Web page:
In February, a 47-year-old man was charged with three counts of attempted murder following a similar attack.

During a Friday rush hour, he shoved a group of teenagers into the path of an oncoming subway train, the victims barely managing to roll away from the tracks in time. A TTC collector tackled the suspect and the accused's lawyers later told court his client had been hearing voices.

Last night the chair of the Toronto Transit Commission said that the millions of dollars taxpayers have recently invested in surveillance technology is paying off.

“The security cameras have proven an incredibly valuable investigation tool in a number of cases … including shootings and pushings and assaults,” Adam Giambrone said.
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Old April 29th, 2009, 07:11 AM   #915
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Subways are coveted in suburbs
29 January 2009
The Toronto Star

Councillor Howard Moscoe yesterday described his colleagues, in full debate about the viability of a subway to Richmond Hill, as "a bunch of plumbers debating brain surgery."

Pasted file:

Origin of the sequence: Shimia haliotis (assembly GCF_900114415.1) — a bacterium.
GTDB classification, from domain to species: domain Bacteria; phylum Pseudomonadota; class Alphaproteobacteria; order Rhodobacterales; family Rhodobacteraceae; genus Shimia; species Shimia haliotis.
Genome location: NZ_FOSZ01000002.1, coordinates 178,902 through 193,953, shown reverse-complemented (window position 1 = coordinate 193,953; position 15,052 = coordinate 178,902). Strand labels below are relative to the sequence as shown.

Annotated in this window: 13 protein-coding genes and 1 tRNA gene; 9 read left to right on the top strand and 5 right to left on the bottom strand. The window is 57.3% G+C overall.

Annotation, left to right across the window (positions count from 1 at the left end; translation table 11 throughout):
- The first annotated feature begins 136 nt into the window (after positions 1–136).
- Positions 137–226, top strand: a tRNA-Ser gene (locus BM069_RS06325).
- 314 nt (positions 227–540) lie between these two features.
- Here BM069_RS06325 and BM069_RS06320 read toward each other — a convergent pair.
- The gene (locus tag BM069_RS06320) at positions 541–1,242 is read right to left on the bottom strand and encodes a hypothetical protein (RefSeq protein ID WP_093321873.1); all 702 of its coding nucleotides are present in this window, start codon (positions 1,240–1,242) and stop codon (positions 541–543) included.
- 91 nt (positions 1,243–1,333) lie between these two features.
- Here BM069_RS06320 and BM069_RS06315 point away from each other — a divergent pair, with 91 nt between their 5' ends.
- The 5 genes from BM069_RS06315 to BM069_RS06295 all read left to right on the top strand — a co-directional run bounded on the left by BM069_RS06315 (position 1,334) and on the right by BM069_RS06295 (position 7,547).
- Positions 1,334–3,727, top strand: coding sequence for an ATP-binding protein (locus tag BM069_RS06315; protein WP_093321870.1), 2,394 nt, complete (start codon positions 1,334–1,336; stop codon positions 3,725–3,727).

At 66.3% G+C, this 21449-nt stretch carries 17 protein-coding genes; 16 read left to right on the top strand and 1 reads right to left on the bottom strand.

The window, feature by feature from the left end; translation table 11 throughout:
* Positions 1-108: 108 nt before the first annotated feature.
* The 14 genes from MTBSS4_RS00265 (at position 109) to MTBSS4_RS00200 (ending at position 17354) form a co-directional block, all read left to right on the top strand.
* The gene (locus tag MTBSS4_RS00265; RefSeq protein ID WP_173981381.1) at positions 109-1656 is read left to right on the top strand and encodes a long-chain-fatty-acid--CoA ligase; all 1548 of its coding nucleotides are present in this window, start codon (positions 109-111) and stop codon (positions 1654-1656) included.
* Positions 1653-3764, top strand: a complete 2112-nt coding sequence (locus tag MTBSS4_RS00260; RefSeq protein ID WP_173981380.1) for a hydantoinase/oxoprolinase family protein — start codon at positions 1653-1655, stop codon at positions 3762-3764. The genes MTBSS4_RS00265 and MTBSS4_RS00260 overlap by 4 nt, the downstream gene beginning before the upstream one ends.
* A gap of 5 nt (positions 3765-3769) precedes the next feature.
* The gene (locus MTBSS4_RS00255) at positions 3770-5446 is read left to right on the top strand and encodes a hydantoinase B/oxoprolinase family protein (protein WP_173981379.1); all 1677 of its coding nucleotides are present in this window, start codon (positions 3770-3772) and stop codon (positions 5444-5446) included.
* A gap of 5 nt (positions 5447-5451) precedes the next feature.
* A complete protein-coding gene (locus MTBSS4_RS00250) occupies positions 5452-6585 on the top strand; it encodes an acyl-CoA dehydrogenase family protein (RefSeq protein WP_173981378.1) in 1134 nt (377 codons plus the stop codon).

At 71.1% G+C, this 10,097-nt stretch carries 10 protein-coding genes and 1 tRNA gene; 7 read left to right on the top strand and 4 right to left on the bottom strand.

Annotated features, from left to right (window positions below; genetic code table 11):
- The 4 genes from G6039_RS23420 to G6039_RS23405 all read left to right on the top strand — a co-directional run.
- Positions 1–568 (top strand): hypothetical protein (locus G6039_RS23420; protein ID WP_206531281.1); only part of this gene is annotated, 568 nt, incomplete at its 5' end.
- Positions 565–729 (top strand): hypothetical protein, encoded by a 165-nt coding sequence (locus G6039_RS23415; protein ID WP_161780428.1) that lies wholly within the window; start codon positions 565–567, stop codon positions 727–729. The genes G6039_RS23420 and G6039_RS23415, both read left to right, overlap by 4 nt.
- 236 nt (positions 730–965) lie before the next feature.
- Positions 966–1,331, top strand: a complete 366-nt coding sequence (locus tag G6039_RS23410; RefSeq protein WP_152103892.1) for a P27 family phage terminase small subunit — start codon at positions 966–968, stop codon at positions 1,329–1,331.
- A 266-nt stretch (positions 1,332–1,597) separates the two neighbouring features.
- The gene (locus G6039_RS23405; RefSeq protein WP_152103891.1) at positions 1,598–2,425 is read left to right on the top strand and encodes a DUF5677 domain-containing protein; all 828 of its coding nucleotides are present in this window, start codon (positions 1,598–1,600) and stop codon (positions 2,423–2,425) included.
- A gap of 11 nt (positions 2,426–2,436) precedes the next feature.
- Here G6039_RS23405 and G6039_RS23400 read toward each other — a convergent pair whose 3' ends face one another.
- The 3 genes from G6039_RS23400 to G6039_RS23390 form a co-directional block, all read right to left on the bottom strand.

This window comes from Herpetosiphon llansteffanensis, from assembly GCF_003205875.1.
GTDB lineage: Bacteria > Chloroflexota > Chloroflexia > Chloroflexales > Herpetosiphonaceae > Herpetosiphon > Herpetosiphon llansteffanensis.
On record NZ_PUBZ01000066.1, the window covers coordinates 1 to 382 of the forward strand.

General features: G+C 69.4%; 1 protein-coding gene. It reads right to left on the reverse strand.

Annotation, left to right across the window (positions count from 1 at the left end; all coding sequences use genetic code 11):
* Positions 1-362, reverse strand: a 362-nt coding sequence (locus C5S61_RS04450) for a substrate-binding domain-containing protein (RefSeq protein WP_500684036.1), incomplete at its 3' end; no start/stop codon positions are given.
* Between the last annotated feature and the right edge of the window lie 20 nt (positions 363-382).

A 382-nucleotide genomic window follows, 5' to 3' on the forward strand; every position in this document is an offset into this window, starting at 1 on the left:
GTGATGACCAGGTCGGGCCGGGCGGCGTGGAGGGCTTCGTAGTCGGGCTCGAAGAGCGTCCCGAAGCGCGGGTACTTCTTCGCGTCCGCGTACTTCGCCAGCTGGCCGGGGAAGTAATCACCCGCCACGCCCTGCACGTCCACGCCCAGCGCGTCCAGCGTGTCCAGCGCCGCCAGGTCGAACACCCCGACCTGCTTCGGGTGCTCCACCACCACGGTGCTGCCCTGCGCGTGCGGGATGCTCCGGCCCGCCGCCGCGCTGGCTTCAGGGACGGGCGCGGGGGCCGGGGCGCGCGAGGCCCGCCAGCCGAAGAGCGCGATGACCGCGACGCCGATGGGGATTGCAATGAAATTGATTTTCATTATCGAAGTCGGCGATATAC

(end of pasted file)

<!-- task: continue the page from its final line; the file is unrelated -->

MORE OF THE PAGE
In other words, leave the weighty matter of transit planning to council's chosen few - including Moscoe, of course.

Despite the put-down, the debate on the proposed extension of the Yonge subway to Highway 7 shows you can learn a lot by listening. Among the first lessons is there's still a lot to learn on this issue.

How best to carry an extra 12,000 commuters 32 kilometres to downtown? By GO transit or subway? Is the subway technology an exorbitantly expensive relic, and light rapid transit, like the line on St. Clair, the future because it involves one-tenth the cost, as Councillor Joe Mihevc claims?

"The subway's day is over; everybody is building light rail," he said.

"Absolutely not so," retorted Councillor Anthony Perruzza.